Burning the paper trail on the road to digital documents

How the shape of information and the way we view it is changing.
13 January 2020 | 43 Shares

Minority Report’s gesture-based user interface. Source: Youtube

Anyone who has seen the Tom Cruise movie Minority Report will remember the gesture-based interface that Hollywood created to amplify what was technically possible when the picture itself was made in 2002.

Although that was ‘just’ Hollywood and some of the technology presented was a little fanciful, there was a point to be made in terms of ways we interact with information… and the movie did it with aplomb.

Gesture recognition is still in its ascendancy and sophisticated visual interfaces abstraction layers are becoming the norm for information that we would have previously had to rely on paper for.

Paper isn’t dead yet, but we are rapidly digitizing. Anyone who opens a bank account today is more likely to fill in their details on a tablet, sign using a digital pen and get their voice tracked by the bank’s audio recognition technology than they are to fill anything out on paper.

These trends create new efficiencies, but they also require us to develop new ways of understanding how we view information.


Research conducted last year at ARMA InfoCon 2019 suggested that two-thirds of organizations (60 percent) surveyed report that paper records slow down business processes, and a third (31 percent) say data is difficult to access from paper records.

Process intelligence

This is all part of the drive to get us to so-called digital transformation and connected business.

When we get there (or perhaps, when we get there in more solid terms), we will be able to channel all this digitally-smart data into the fast-growing technology segment of process intelligence, which provides us with a way of digitizing actual work tasks inside individual’s personal workflows.

As the content capture space grows, we’re seeing a new breed of digital document firms spring up.

Keen not to be seen as nothing more than Optical Character Recognition (OCR) specialists, this segment of the IT spectrum prefers to call itself the document management and business process analytics space. You might even hear it referred to as robotic digitization, so brace yourself.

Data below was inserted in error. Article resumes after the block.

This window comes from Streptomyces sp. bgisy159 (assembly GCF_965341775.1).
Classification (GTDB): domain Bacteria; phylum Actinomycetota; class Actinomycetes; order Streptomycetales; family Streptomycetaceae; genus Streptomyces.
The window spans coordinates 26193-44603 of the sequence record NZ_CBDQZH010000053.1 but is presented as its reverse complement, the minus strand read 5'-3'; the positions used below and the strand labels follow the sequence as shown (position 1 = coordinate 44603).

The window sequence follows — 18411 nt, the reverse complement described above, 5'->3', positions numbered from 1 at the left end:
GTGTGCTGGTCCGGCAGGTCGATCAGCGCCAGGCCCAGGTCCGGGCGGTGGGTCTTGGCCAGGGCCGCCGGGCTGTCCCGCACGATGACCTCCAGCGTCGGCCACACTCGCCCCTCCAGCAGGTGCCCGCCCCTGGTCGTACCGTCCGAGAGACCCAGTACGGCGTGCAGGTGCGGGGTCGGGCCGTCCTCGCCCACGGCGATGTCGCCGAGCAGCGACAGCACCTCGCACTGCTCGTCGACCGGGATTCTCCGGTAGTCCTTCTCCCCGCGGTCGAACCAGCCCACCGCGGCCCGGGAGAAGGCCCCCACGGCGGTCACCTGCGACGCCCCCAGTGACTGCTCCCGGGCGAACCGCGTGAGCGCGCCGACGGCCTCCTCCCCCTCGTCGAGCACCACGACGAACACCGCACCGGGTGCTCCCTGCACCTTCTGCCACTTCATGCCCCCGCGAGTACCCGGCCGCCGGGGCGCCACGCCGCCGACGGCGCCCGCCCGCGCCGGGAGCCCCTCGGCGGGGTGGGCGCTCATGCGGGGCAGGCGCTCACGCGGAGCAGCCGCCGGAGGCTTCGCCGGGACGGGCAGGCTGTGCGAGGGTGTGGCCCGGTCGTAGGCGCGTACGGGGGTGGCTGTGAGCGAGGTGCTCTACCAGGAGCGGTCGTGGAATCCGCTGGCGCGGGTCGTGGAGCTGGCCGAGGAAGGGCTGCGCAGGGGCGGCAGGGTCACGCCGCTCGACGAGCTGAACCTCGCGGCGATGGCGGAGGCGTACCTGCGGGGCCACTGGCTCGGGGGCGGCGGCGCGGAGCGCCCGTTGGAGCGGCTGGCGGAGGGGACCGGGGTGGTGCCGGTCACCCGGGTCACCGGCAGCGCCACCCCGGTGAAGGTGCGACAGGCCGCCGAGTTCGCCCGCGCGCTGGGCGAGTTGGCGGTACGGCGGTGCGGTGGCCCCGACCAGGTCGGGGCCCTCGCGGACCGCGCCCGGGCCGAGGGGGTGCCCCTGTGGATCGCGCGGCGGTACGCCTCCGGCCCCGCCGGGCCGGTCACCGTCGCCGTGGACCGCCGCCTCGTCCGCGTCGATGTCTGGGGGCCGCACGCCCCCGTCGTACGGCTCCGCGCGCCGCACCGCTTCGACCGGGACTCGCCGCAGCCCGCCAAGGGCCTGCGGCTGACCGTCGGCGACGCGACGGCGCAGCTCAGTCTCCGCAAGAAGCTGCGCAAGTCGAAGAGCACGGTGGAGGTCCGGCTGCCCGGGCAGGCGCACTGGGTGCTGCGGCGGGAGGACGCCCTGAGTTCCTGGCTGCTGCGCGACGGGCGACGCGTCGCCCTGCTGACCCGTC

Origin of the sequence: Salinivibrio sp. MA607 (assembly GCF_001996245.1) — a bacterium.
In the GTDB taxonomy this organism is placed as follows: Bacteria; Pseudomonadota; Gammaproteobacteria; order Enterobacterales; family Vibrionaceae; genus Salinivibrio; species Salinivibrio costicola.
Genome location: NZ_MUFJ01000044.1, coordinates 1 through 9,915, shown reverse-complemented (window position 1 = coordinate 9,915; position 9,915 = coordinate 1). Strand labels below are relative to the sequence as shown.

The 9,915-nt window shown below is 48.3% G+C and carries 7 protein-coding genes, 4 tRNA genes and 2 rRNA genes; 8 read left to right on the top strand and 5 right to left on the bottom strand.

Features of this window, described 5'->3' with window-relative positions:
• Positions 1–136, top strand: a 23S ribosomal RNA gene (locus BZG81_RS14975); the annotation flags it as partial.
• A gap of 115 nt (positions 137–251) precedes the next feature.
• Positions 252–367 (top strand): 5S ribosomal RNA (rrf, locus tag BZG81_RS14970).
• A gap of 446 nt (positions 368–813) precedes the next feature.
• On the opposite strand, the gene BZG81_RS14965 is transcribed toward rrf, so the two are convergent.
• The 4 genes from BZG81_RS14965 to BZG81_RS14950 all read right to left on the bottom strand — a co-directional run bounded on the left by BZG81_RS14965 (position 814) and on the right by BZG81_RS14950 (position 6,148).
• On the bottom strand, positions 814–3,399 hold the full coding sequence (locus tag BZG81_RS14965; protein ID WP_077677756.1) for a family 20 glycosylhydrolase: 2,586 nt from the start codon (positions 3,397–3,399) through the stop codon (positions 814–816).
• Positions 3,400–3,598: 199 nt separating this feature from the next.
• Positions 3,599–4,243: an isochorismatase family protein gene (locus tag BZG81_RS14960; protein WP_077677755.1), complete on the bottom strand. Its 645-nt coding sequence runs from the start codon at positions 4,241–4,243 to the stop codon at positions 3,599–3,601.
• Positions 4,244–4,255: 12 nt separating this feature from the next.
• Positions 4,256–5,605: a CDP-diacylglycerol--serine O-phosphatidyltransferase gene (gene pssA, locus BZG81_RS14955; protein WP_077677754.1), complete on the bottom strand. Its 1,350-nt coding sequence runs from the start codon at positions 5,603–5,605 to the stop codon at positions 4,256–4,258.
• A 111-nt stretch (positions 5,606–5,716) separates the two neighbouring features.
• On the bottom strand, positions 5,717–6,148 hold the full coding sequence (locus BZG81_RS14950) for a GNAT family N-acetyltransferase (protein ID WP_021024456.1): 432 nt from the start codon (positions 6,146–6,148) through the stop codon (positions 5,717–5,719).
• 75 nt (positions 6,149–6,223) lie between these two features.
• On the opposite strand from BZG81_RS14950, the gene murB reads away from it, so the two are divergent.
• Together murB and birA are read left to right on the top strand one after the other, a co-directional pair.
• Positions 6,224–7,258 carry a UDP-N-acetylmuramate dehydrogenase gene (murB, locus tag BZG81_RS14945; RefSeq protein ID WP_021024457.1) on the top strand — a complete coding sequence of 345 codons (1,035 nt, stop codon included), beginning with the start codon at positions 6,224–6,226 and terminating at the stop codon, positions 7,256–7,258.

This is all very ‘back-office’ and hidden away from the user themselves, but what happens next is rather more front-end and little more Tom Cruise.

People, processes…

We are now moving to a point where we digitize not just the documents you’re used to holding in your hands, but also company logistics records, delivery documents, computer log files, HR personnel documents, factory floor performance reports, machine downtime records and (if it’s public space user analytics we’re looking at) even how much time people are taking in the bathroom at the airport in ‘smart washrooms’.

“The technology Ripcord is delivering will help drive increased operational efficiencies, support our efforts to provide exceptional customer service, add innovative value and contribute to financial risk mitigation for our bottling partners,” said Suzana Keller, Chief Procurement Officer at Coca-Cola Bottlers’ Sales and Services (CCBSS).

Once we start opening bank accounts on tablets and ingesting every piece of archaic and historical information we have into our new document management systems, we need to learn how to read the information in a different way, in a different shape.

The new shape of information

CCBSS works with a company called Ripcord as a customer of its document management technology. The company’s branded Canopy content services platform is not quite Minority Report, but it’s latest user view options do point to the way the shape of information and the way we view it is changing.

New information view options include:

Geo-location map view: Allows users to search for information by geographical regions and discover content associated with specific assets, branches or locations. Map view could be useful in large scale industrial engineering use cases (such as oil & gas), or in use cases where content and employees are widely distributed across branches, such as banks or enterprises with multiple offices.

Taxonomy view: Allows users to define a custom hierarchy to view content, enabling multiple views of their data. Corporate taxonomy (the hierarchical classification of entities) removes the difficulty of managing content in a folder structure for enriched vantage points, such as viewing data by location, department, hire dates, etc.

Large format view: Allows zooming and panning of drawings, blueprints, or maps and is useful for engineering, utilities and energy sectors.

“We’re seeing an increasing need for content and storage vendors to evolve in order to keep pace with the demands of digital transformation. [Industry needs] to address paper-centric and digitally-native content and processes with its smart robotics digitization and smart content management and AI,” said Mike Leone, Senior Analyst, Enterprise Strategy Group.

Leone points to the use of hardware robots that use computer vision, sensors and robotic machinery to process records into digital images— and says that these machines will now work with software bots that use AI and machine learning to extract and classify metadata.

Your next company report may not come on paper, it may come as some searchable, visualized and abstracted version of the information channels which are actually traversing your business below the surface. Or, when AI really gets it right, your report won’t even come at all.

Hollywood style visual information interfaces are still a little bit Sci-Fi and so some of the view and shape options can sustain us until they do arrive. We will get there though, this is not mission impossible.